Combating Mental Illness in the Legal Profession

As the untimely death of Robin Williams demonstrates, mental illness is an important issue that demands an honest discussion. This conversation is surely needed in the legal profession, where study after study indicate that mental illness and its consequences predominant the legal profession more than in the population as a whole. Yet, there are resources available to law students and lawyers that aim to combat mental illness.

Mental illness manifests itself in a variety of forms, including depression, bipolar disorder, obsessive compulsive disorder, attention deficit hyperactivity disorder, and anxiety.

Why is the legal profession so prone to suffer from mental illness?

Although there is not a definitive cause for these illnesses, the highly competitive environment that begins in law school facilitates stress that unfortunately carries over throughout a person’s legal career. Typically the legal profession attracts certain kinds of people – the Type A, result-oriented, perfectionist. As “Type A” personalities, we sacrifice sleep to get the job done, we forgo breaks to read that extra case, and we miss conversations with our family and friends in order to take an emergency meeting with our clients.

What seems as a positive for our career advancement often leads to negative consequences for our mental state. Most of us would not be where we are today if they didn’t possess highly ambitious characteristics. However, problems arise when we cannot balance these characteristics effectively. Further, as we progress in law school and our career, we begin to base our self-esteem on the rollercoaster of successes and failures; we base our self-worth on our profession, and not on who we are as individuals. The need to succeed overtakes us.

What do we do to combat this issue?

To start, we must make managing our mental health a priority. A healthy life has balance.

In addition, on an individual level, a lawyer should seek to:

  • Set realistic goals for yourself and prioritize what is most important for you. It is natural for a successful career to be at the forefront of your goals; but only focusing on your career is a recipe for a mental disaster.
  • Don’t let professional success define your self-worth.
  • Most importantly, ask for help. Strive to surround yourself with people who can give you a stable emotional support system. If you do not feel comfortable asking a friend or family member, seek professional help.

Do not feel ashamed or afraid to seek treatment. You do not have to suffer alone.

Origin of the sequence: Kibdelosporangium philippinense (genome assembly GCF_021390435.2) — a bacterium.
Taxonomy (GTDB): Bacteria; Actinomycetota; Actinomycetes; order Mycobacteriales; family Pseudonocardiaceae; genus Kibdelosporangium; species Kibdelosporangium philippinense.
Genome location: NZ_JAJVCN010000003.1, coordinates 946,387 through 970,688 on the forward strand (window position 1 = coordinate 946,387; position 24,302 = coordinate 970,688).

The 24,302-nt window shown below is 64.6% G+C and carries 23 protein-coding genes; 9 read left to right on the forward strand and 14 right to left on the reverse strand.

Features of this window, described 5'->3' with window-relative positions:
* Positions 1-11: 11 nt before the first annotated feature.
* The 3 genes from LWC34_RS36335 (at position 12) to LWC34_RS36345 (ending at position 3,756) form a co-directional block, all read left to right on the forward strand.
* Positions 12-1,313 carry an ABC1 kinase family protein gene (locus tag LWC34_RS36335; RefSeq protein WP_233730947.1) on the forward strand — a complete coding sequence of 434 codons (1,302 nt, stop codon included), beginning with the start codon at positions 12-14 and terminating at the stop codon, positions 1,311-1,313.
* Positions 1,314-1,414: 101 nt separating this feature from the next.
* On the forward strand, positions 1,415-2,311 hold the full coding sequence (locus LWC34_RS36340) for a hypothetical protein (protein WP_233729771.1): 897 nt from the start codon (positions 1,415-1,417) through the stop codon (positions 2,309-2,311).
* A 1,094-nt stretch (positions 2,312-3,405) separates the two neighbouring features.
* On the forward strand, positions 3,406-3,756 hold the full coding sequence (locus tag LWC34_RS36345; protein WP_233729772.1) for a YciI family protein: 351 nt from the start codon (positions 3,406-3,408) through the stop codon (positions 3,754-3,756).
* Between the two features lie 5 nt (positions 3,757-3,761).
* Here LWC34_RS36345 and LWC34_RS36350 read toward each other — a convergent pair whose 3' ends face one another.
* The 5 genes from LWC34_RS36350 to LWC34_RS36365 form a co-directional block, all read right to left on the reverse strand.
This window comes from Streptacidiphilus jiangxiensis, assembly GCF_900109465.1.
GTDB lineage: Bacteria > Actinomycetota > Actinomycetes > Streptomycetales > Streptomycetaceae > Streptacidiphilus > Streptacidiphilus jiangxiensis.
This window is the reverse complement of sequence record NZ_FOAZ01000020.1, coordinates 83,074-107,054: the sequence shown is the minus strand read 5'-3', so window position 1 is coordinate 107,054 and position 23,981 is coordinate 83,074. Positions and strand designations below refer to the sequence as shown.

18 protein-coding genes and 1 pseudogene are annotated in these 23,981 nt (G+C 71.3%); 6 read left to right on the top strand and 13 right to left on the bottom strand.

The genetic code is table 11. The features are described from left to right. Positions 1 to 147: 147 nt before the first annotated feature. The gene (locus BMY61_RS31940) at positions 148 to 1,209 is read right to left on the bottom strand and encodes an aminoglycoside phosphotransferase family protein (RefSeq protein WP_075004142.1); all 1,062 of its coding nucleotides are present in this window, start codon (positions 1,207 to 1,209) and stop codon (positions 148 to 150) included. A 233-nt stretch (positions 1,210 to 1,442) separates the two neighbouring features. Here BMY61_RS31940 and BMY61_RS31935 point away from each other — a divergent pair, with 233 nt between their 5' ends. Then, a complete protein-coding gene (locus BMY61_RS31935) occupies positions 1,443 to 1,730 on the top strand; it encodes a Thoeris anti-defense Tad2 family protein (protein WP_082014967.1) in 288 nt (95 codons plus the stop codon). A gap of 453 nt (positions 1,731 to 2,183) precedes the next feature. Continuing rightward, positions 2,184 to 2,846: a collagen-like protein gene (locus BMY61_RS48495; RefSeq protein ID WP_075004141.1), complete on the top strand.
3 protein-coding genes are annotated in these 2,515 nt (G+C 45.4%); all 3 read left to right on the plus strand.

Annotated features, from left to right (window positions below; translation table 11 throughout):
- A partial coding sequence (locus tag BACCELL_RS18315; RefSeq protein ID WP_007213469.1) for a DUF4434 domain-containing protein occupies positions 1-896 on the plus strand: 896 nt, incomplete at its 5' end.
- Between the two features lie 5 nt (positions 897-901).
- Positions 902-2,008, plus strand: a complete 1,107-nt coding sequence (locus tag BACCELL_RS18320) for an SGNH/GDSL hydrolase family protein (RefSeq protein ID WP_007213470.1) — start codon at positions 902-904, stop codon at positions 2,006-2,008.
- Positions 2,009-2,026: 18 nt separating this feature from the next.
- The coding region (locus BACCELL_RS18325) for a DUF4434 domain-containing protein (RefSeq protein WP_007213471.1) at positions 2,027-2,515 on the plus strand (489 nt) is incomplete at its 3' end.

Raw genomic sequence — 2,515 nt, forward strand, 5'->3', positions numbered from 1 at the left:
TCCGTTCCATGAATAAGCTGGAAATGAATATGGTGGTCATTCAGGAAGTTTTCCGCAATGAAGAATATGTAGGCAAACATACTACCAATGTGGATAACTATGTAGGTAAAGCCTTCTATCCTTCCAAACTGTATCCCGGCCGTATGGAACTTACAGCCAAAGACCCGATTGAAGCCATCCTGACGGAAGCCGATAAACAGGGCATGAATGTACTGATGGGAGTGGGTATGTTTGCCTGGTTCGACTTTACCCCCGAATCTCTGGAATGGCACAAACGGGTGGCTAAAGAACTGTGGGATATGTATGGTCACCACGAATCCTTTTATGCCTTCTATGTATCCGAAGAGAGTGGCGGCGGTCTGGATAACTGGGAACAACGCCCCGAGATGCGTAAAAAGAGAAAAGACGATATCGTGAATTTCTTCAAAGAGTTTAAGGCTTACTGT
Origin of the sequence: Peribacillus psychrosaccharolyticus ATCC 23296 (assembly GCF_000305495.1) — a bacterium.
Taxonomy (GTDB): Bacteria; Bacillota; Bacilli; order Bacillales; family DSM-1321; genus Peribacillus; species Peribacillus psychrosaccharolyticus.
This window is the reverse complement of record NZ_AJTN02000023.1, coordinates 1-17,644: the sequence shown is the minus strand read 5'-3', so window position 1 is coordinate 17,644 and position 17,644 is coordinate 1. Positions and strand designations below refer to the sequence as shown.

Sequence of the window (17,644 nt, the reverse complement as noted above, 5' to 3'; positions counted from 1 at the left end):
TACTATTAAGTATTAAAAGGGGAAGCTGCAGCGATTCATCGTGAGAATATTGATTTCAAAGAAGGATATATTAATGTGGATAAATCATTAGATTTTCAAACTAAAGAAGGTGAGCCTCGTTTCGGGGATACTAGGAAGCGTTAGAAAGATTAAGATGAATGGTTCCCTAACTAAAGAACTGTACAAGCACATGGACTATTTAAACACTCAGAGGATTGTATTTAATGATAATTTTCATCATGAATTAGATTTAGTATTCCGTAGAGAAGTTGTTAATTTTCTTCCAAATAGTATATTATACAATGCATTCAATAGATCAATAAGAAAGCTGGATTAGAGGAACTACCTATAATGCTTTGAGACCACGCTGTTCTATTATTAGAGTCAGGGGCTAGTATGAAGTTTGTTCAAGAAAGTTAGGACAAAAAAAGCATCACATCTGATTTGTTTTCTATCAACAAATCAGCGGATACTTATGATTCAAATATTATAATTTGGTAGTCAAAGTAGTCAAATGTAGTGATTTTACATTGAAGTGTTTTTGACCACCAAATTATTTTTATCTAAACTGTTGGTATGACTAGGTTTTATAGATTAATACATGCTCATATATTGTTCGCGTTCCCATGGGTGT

For law students, many universities have on-campus services available for law students. If no service is available, a physician can refer you to a program that can meet your mental health needs.

For lawyers, the Americans with Disabilities Act was enacted to provide protection from disability discrimination, including mental illness. It is illegal for an employer to retaliate against you for seeking help. Furthermore, mental health professionals are required to maintain the utmost confidentiality with their patients.

In addition to seeking help from mental health professionals, numerous organizations provide services to assist lawyers who suffer from mental illness. The American Bar Association (“ABA”) has developed the Commission on Lawyer Assistance Programs. The Commission supports all bar associations and lawyer assistance programs that provide education and assistance for mental health problems. The ABA provides a Directory of Lawyer Assistance Programs for each state that provides confidential intervention and referral services. For example, Lawyers’ Assistance Program (“LAP”) is a non-profit organization for Illinois that provides services to lawyers and law students who suffer from mental illness. LAP provides education, information and referral, peer assistance, and intervention to any legal professional who suffers from mental illness. The ABA also provides national resources that address specific mental health issues such as chemical dependency sites, compulsive gambling, eating disorders, family support, and mental health sites. Additionally, it provides hotlines to address specific problems you are dealing with.

These are just a handful of resources available to individuals in the legal profession. Undoubtedly, there are many more institutions and people ready, willing, and able to help. While we in the legal profession are used to helping those who reach out to us, when it comes to our own mental health, we must also remember that, to most be successful, we have to be willing to reach out to others when in need.

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